Plan to end parallel parking on Main St. approved

By BRUCE ALSOBROOK | News-Telegram Managing Editor

June 6, 2007 - How do these words sound: "No more parallel parking on Main Street."

Sweet, huh?

And that's just one of the recommendations from the Downtown Revitalization Board that City Council members gave a nod of approval to at Tuesday's regular monthly meeting.

Johnny Vance, director of community development, said the board had decided the best bet for the street is to make it one-way (traffic would flow west) off of the square and change from parallel parking spaces to angled parking. Both ideas quickly gained the support of the Downtown Business Association, the coalition of merchants in the central business district seeking to improve the area.

"After much discussion, they wanted to send the proposal to the council for approval," Vance said.

New Councilman Gary Spraggins, who served on the Planning and Zoning Commission while the plans were being discussed, said P&Z members had discussed making sure all roads leading to the center of the city would serve as "gateways" to downtown. He asked if the Main Street changes would be a hindrance.

That was something Vance said they planned for, saying signs with courthouse images would be put up at Main and Davis streets that would lead travelers to Connally Street and point them in the right direction.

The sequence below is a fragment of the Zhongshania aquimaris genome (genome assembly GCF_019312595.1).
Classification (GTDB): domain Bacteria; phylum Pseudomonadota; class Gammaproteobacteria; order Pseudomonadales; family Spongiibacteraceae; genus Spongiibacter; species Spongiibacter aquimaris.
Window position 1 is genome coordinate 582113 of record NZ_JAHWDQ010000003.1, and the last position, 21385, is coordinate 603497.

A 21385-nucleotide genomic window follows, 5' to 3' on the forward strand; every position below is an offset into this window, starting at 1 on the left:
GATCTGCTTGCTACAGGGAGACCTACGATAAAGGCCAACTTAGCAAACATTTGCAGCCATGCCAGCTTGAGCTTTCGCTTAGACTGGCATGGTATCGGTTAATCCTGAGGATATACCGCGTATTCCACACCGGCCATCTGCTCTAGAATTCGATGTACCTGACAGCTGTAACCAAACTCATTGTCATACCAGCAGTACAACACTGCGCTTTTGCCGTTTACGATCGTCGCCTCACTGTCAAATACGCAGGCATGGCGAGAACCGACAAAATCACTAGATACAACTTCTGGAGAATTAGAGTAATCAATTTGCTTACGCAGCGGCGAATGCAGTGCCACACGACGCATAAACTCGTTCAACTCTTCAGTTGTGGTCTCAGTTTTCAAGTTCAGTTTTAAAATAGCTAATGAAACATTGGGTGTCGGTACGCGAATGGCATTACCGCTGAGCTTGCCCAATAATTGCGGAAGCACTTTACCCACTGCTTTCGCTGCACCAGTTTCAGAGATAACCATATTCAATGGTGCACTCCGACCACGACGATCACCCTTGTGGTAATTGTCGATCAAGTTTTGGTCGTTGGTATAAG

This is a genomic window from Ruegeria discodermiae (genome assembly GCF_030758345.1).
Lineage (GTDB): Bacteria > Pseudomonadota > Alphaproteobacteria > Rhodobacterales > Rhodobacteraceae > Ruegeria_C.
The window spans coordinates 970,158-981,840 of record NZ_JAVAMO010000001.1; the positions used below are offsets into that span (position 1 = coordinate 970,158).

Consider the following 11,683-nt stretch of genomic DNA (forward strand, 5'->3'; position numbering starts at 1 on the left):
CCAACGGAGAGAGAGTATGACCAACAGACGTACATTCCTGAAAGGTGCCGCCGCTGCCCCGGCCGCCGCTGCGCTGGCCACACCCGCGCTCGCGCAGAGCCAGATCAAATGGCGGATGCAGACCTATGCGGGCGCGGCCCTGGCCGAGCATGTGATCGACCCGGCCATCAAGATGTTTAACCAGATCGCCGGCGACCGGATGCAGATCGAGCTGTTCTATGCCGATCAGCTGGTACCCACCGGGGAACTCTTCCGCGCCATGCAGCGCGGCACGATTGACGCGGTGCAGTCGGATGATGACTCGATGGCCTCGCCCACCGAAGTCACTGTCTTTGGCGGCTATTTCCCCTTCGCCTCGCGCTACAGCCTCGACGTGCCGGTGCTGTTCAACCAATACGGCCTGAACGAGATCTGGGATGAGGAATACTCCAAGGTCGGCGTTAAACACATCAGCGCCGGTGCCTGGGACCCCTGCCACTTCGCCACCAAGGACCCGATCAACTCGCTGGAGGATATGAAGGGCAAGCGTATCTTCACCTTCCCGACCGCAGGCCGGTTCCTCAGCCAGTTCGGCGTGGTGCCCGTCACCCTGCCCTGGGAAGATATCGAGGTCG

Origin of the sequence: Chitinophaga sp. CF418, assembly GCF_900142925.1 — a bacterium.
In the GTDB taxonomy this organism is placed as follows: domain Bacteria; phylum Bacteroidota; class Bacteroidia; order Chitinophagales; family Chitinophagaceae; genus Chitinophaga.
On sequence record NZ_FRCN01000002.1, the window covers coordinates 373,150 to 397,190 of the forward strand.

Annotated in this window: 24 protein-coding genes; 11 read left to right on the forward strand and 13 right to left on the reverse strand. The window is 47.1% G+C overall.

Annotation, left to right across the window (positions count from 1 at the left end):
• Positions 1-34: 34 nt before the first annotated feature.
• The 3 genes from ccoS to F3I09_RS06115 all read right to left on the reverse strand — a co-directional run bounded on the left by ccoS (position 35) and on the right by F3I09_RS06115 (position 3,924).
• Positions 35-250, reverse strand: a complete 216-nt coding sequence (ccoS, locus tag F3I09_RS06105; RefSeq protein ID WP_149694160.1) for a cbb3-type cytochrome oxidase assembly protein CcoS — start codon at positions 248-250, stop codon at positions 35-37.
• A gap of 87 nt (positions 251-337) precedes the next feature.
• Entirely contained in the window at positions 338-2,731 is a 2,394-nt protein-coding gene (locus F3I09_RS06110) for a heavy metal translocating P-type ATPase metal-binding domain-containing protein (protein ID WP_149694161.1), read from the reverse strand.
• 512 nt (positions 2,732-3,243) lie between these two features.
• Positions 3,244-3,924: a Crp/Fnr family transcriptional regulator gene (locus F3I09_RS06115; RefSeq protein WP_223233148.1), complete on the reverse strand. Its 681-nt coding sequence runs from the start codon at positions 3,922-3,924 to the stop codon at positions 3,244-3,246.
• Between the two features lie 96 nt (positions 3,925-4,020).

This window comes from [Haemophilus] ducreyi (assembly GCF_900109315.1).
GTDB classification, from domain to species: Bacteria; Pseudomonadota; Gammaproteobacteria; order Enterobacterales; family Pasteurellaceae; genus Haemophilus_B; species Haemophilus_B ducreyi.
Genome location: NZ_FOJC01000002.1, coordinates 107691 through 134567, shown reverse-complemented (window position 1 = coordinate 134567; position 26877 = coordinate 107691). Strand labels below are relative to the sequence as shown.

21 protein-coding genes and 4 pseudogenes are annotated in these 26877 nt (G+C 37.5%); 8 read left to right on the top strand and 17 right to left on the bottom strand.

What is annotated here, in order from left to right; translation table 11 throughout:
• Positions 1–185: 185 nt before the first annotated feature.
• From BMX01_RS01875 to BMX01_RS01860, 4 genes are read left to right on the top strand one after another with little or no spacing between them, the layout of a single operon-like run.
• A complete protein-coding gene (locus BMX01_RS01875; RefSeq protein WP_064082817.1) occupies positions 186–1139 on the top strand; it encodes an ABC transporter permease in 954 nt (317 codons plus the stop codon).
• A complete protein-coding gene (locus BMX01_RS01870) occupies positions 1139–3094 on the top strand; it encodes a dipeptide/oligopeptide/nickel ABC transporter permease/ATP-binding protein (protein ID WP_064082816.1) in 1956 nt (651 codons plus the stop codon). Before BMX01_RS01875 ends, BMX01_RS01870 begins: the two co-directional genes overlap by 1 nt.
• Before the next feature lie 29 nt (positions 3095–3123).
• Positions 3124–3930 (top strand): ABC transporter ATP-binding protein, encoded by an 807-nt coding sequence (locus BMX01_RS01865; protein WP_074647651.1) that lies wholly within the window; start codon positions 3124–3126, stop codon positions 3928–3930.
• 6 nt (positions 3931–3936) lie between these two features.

"I think it will actually make it more inviting and easier for people who aren't from here (to find downtown)," Vance said.

Altering the traffic flow would also do more to incorporate the block between Main, Davis and Connally streets as part of downtown, he said.

City Manager Marc Maxwell also said he wants to see sidewalks repaired after the street work is completed, which should come at about the end of the current budget year, which is in the fall.

The street and sidewalk improvements alone could be enough to stimulate investment in the area, he said.

"When people see hard improvements on the ground, that's when you see the investments (in downtown businesses)," he said.

Expect work on the street to begin after the Fourth of July.

In other business, council members voted to direct the city manager and staff to work to support the Veterans Memorial Committee's plans to build a memorial to Hopkins County service men and women at the Heritage Park area on the downtown square.

Clayton McGraw, chairman of the executive board of the Hopkins County Veterans Memorial Project, said local veterans and others had talked for about a year about building a memorial wall. But they got moving after Staff Sgt. Michael "Chad" Lloyd, the 24-year-old son of Jimmy and Dena Lloyd of Sulphur Springs, was killed in combat in Iraq.

"[We] received the impetus when Chad Lloyd was buried and we saw the great outpouring of support," McGraw said.

The original idea was a memorial wall with the names of both Hopkins County citizens who served their country as well as those who are buried in Hopkins County, such as Lloyd.

But over time, the ideas for the project have grown, especially after the people at Audley Moore Construction brought in architect Charles Jones, who came up with new ideas, said Don Roundtree, a member of the design committee.